RALEIGH, N.C. – Governor Pat McCrory dropped in on a meeting of the North Carolina Statewide Impaired Driving Task Force last week and added another item to its agenda: texting while driving.
It’s an appropriate issue to put on the plate. The National Highway Traffic Safety Administration says that driving while texting is six times more dangerous than driving while intoxicated. Text messaging creates a crash risk 23 times worse than driving while not distracted.
And the No. 1 killer of teenage drivers is texting.
The task force comprises a variety of law enforcement officers and individuals with varying transportation and substance abuse credentials. During the meeting they presented some grim statistics.
In 2013, there were nearly 11,000 crashes caused by impaired driving in North Carolina. Almost 350 people were killed.
The task force, appointed in January, is working on its final plan, due in July. The governor pointed out some areas that of particular concern to him. One was underage drinking, along with texting while driving.
“And it’s deadly; it’s as deadly as drunk driving. I’m convinced of that more than ever now,” McCrory said, asking the task force add its input about texting to its report.
Texting and driving is often seen as a “teen thing.” One study estimated 3,000 teenager crash deaths nationwide were caused by texting in a year. That compared with about 2,700 deaths annually caused by DWI.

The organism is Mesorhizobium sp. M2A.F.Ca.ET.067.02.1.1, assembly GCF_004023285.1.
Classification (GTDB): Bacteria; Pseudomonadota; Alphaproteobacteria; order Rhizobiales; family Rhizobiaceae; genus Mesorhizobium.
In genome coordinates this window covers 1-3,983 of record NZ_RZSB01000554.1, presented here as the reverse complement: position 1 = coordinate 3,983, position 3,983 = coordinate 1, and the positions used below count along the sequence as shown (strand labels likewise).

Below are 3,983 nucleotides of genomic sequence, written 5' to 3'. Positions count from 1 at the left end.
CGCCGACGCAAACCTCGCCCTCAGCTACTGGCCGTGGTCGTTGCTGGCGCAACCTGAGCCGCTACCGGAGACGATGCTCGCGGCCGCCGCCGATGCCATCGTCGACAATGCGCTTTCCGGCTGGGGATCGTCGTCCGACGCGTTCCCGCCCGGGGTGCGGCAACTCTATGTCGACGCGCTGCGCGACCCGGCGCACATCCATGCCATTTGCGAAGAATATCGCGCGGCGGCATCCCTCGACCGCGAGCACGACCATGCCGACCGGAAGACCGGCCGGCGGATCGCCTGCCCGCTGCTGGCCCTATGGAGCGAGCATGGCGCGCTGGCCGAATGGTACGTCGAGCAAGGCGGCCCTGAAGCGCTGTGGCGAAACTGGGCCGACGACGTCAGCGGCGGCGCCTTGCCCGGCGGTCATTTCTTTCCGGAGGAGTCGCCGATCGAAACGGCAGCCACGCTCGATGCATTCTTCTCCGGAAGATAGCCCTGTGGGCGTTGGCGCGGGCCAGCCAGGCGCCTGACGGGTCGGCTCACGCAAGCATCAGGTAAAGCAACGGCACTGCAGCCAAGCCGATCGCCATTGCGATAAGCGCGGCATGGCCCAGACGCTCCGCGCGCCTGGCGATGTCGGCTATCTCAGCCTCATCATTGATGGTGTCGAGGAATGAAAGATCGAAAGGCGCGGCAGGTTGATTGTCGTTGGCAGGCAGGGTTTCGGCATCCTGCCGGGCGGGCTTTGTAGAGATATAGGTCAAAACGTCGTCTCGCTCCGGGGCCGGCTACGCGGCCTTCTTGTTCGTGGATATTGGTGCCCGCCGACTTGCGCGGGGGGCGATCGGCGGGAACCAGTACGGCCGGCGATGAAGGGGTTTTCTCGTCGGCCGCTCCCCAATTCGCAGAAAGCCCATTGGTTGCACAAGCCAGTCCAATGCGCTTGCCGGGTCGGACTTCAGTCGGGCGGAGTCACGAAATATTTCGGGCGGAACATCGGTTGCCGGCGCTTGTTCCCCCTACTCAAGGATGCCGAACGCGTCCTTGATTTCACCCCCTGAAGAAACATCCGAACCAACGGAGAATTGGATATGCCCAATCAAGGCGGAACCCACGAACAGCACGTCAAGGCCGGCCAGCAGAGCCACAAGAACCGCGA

But findings show something interesting. It seems that as teens get older, their texting habits get worse. Of 15-year-olds, just 24 percent texted while driving. High school juniors – 43 percent. And seniors? Instead of getting better, they texted or emailed at a rate of 58 percent.
And adults behave pretty badly behind the wheel with their phones as well. According to a study by the Pew Research Center, adults are just as likely as teenagers to have texted while driving. They are even more likely to have talked on the phone – 75 percent reported talking on the phone and driving, compared to about half of cell-owning teenagers ages 16 to 17.
The report says that close to half of adults who use text messaging have sent or read messages while driving.
One conclusion we can draw is that the development of technology has once again outstripped human beings’ ability to cope with it. Some researchers have compared people’s interaction with their cell phones as an addiction – that a cell phone user gets a physiological charge in the brain akin to that a gambler feels when hitting a jackpot.
It may be an addiction without a fix. If you look around you as you drive along a major highway, you’ll find yourself surrounded by other drivers with cell phones in hand. I myself have seen a rash of distracted driving crash cases out of the Triad area lately.
Even hands-free devices don’t make cell conversations safe, according to some research. It’s already hard to imagine a world in which people don’t talk and drive, especially with so many vehicles have hands-free phone capability built right into the steering wheel.
We can only hope that law enforcement and public relations campaign can educate people enough that they do the right thing: Hang up and drive. Pull over to talk or text.